I had a job as an aircraft mechanic when I was drafted, going from $20 an hour to $78 a month for two years doing the same job as a civilian. One little difference: I had to travel all over the world at a moment’s notice and work in weather conditions from far below zero to more than 100 degrees. Eventually my pay increased to what it should have been all along, but I still paid taxes and Social Security like everyone else.
I went to war three times to keep this country free. I love this country, but I suspect those who never served don’t. My family suffered every time we were separated for service-related deployments. I paid for my children’s education, day care and all the things today’s parents want free. When Vietnam was over, I got spit on — no thanks for your service then.
While other Americans were getting rich, I continued to work my 12 hours a day or more because I love my country.
Thomas Ray Missel, Bellevue
Learn from Iowa on tax policy
Iowa Gov. Kim Reynolds has asked her lawmakers for a 1-cent sales tax increase. She also proposed an income tax and property tax cut to offset the increase to residents.
That is how it’s done.
Our governor and our “Uni-do-nothing” lawmakers just keep spending and then brag about tax relief that amounts to 20 bucks. I’m very impressed by Gov. Reynolds and the opposite for our leaders.
Neil Willer, Omaha
Why is a teacher safety bill needed?
Just why is it that the “teacher safety” bill, Legislative Bill 147, before the Legislature is even needed? Have people considered carefully just why the supporters claim that there is a need for such a blll? Has the perplexing question of just how is it that teachers did not need such a law for over 170 years been raised?
Why is it that now a “Student Discipline Act” is needed for teachers to discipline an unruly student? Unruly, abusive, bullying, violent students have been in Nebraska schools for over a century and three score.
How is it that the Nebraska schools got along fine without such a law in the 19th and 20th centuries? What has changed in the past 25 years that only now the school teachers lobby for a special law to keep order in the schools?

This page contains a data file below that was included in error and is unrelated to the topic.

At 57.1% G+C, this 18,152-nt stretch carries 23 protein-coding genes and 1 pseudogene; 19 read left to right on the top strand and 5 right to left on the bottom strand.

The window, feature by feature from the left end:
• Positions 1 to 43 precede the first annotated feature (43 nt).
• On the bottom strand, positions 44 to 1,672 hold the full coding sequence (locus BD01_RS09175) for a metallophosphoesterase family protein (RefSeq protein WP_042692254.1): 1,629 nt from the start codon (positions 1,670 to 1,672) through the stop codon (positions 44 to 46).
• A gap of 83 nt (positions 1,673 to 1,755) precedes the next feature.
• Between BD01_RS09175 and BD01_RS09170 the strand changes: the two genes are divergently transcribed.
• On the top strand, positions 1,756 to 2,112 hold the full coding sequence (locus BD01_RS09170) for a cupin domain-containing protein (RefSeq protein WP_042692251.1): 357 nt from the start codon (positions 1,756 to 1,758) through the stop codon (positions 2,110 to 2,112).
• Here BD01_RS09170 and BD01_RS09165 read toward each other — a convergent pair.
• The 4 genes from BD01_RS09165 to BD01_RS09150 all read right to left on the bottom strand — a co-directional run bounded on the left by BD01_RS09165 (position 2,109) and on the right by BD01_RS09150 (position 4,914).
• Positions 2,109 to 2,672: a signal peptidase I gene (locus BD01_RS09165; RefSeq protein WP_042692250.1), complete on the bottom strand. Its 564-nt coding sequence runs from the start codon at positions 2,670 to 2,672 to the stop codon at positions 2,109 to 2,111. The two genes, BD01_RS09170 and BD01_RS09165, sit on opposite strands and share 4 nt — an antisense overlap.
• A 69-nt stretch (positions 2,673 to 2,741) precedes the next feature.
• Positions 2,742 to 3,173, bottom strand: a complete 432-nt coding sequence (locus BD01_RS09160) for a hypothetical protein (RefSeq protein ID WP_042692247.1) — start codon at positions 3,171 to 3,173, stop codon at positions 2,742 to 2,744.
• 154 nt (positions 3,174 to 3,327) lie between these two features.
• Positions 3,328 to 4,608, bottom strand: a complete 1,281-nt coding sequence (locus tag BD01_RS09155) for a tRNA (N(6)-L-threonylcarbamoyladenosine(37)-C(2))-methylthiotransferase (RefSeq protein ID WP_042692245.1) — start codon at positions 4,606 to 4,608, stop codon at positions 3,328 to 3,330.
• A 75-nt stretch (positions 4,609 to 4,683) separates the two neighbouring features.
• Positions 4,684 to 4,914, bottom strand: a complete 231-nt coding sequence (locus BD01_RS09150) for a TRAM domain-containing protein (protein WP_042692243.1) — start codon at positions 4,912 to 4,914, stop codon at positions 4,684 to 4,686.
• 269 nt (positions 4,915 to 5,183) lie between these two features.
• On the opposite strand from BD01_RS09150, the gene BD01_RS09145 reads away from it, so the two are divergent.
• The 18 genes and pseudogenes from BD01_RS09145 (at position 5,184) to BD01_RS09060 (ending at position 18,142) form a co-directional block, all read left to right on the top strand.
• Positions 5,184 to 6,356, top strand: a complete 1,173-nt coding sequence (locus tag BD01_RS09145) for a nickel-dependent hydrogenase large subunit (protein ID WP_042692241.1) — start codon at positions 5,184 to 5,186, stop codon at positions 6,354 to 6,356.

Jay S. Purdy, Omaha
This letter is in direct response to Gordon Boe’s Jan. 15 Pulse letter comparing Donald Trump to Sen. Joe McCarthy. Mr. Boe, the reason that Trump reminds you so much of McCarthy is because of a man named Roy Cohn.
Cohn was McCarthy’s chief council during the McCarthy hearings. He later became Trump’s personal lawyer and mentor.
The link between the two men and their common tactics is Roy Cohn.
Randall T. Langan, Cedar Rapids, Neb.
The humanities have value
Dean Podoll (Jan. 22 Pulse) rightly praised a recent World-Herald article about the difficulty finding a job with a liberal arts degree, but unfortunately his letter presents a myopic interpretation of the story. Mr. Podoll suggests that statistics related to graduation rates are directly related to the employment needs of the business world, and he surmises that the wise will heed these statistics in order to land a good job after graduation.
Certainly, career options matter when it comes to pursuing higher education, but there are many rewarding career fields outside of business and STEM fields. Most of us with degrees in the liberal arts or the humanities are well aware that our work is not currently en vogue and that occasionally we may struggle to find meaningful work in our chosen field of expertise.
What Mr. Podoll fails to recognize, however, is that we are well aware of this and choose to pursue these careers regardless. The world needs businesspersons and scientists, to be sure, but the world also needs historians, philosophers, theologians and art historians. We all seek to improve the world in our chosen career fields; at our best, arts and sciences provide a conversation in which each enriches the other, rather than excluding each other.
The Rev. Scott Alan Johnson, Fremont, Neb.
Glass artist a rare talent
Omaha and the Midwest lost a true stained glass artisan this month to ALS. Mark Lambrecht was a rare talent in collaborating with us as architects to beautify and enhance the religious experience in numerous places of worship for the benefit of many people.
It was a real gift to be able to sit down with him to discuss the uniqueness of a particular project and for him to grasp the true meaning of what was trying to be created and to then help enhance that vision with his stained glass expertise.
He will certainly be missed by all of those who had the opportunity to work with him.
Jack H. Jackson, Omaha
CEO, Jackson-Jackson & Associates Inc. Architects